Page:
Before you commence reading this article; I am an Australian tennis fan, and as an Australian tennis fan I have been yearning for someone to come and fill the Lleyton Hewitt shaped void on the ATP tour for a long time.
I am a Nick Kyrgios fan. I am a Bernard Tomic fan. I am aware of the fallible nature of these two individuals, and I do not endorse their poor behavior.
But I will root for them as long as their behinds point to the ground, for the love of Aussie tennis.
With that out of the way, there’s something that needs to be discussed about the Australian male number 1. Like any devise issue in sport, it should be able to be discussed freely without any accusations of agenda at play.
Nick Kyrgios just triumphed for the second time on the world tour in Atlanta last week, defeating American number 1 John Isner in the Final.
It’s clear Kyrgios’ natural development and learning curve is starting to take shape. In the next few years he’s going to be a very formidable player, and hopefully before long, a Grand Slam champion.
But in 2016, a Grand Slam was harder to win that it was in 2006, and harder still in than in 1996.
The unprecedented professionalism players such as Novak Djokovic and Roger Federer have brought to the sport has forced everyone else to raise their standard also.
Djokovic’s life is truly a life lived for tennis. He literally eats, sleeps and breathes the sport, and is deservedly a 12 time Grand Slam champion, and the world number 1.
Taking everything into account, do I believe Nick to be capable of multiple Slams and a noteworthy legacy carved out in tennis history? Potentially, yes. But do I believe in my heart of heats he will achieve it? I’m not sure.
Here are two key things that are, right now, holding Nick Kyrgios back from unleashing his full potential on the rest of the ATP tour. Let’s hope to god this is the only time this article is written.
The most obvious problem Kyrgios posses is his maturity – he is temperamental at the best of times, and his worst need not be mentioned any more than it already is.
On the surface, this may look like another shot at Nicks’ much maligned on and off court antics. But in between the frequent outbursts lies a much deeper problem that is not unique to just the Aussie number 1.
No, the battle within one’s head is one fought by everyone who takes part in an individual sport, and in most matches, Nick Kyrgios only just wins it.
Again, Novak has been the pace setter for this pillar of tennis for some time now. As players such as Andy Murray have found out for years, being a step behind Djokovic in the mental game usually spells disaster in the big matches.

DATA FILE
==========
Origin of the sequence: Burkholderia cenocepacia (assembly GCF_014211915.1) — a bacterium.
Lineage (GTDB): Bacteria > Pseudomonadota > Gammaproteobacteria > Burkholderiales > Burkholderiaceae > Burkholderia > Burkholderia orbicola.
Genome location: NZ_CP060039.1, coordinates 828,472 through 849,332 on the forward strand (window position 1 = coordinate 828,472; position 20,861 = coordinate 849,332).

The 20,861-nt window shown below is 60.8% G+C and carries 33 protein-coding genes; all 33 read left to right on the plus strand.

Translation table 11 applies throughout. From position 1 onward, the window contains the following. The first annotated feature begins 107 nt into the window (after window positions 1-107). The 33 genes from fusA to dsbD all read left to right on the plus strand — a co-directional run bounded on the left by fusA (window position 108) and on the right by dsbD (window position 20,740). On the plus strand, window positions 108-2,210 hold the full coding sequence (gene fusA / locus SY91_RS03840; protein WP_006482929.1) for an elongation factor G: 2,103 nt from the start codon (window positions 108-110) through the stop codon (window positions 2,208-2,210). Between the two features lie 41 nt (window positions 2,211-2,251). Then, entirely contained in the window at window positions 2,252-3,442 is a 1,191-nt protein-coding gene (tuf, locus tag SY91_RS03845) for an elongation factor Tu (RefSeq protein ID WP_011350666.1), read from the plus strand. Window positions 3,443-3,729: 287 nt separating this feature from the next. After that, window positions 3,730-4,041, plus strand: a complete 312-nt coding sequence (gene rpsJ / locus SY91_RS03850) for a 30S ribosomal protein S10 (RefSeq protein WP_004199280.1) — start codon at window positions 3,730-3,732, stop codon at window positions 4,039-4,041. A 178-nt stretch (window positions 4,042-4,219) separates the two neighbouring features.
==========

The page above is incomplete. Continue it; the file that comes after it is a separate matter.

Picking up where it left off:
It was not until Murray solicited the help of Ivan Lendl, who had similarly fought hard against and beaten his own monstrous mental demons, that he was able to overcome them himself and achieve his full potential.
Kyrgios will have to cut the tantrums and blow-ups out of his game. This is non-negotiable. But that is only the start in a long, uphill battle against his own mind that all Grand Slam champions must overcome.
Unfortunately however, it may be that the second of his two biggest issues right now is one that is unsolvable, simply for its’ nature.
Nick Kyrgios does not love tennis, he only likes it – and that’s only on his good days.
Kyrgios has repeatedly mentioned that his favourite sport is basketball. That very fact is just about the death knell for any chance Kyrgios has of winning a Grand Slam.
This one does not take a genius – the Andy Murrays and Novak Djokovii of the world tour are not only otherworldly talents, but they are obsessed by tennis.
Tennis shapes every waking and sleeping moment of their lives, and when they are not occupying themselves with tennis, they’re probably on the dunny.
Against the best in the world, you’re instantly behind the eight ball if you’re not at least equally as committed as they are. How could that possibly be the case if you don’t love what you’re doing?
No athlete is faultless in his or her craft or nature. Ask any professional if there is one thing they wish they could improve upon, and you will get an answer 999 times out of 1,000.
It is the will to improve and the absolutely unbridled desire and obsession to get better that separates the good from the great.
It is the fear in the best that it could be an extra hour of training that is the difference maker that keeps them sticking around after the coaches have gone home.
On the surface, I’m not sure Nick Kyrgios has this in him or not. I hope he does. I’ll be rooting for him.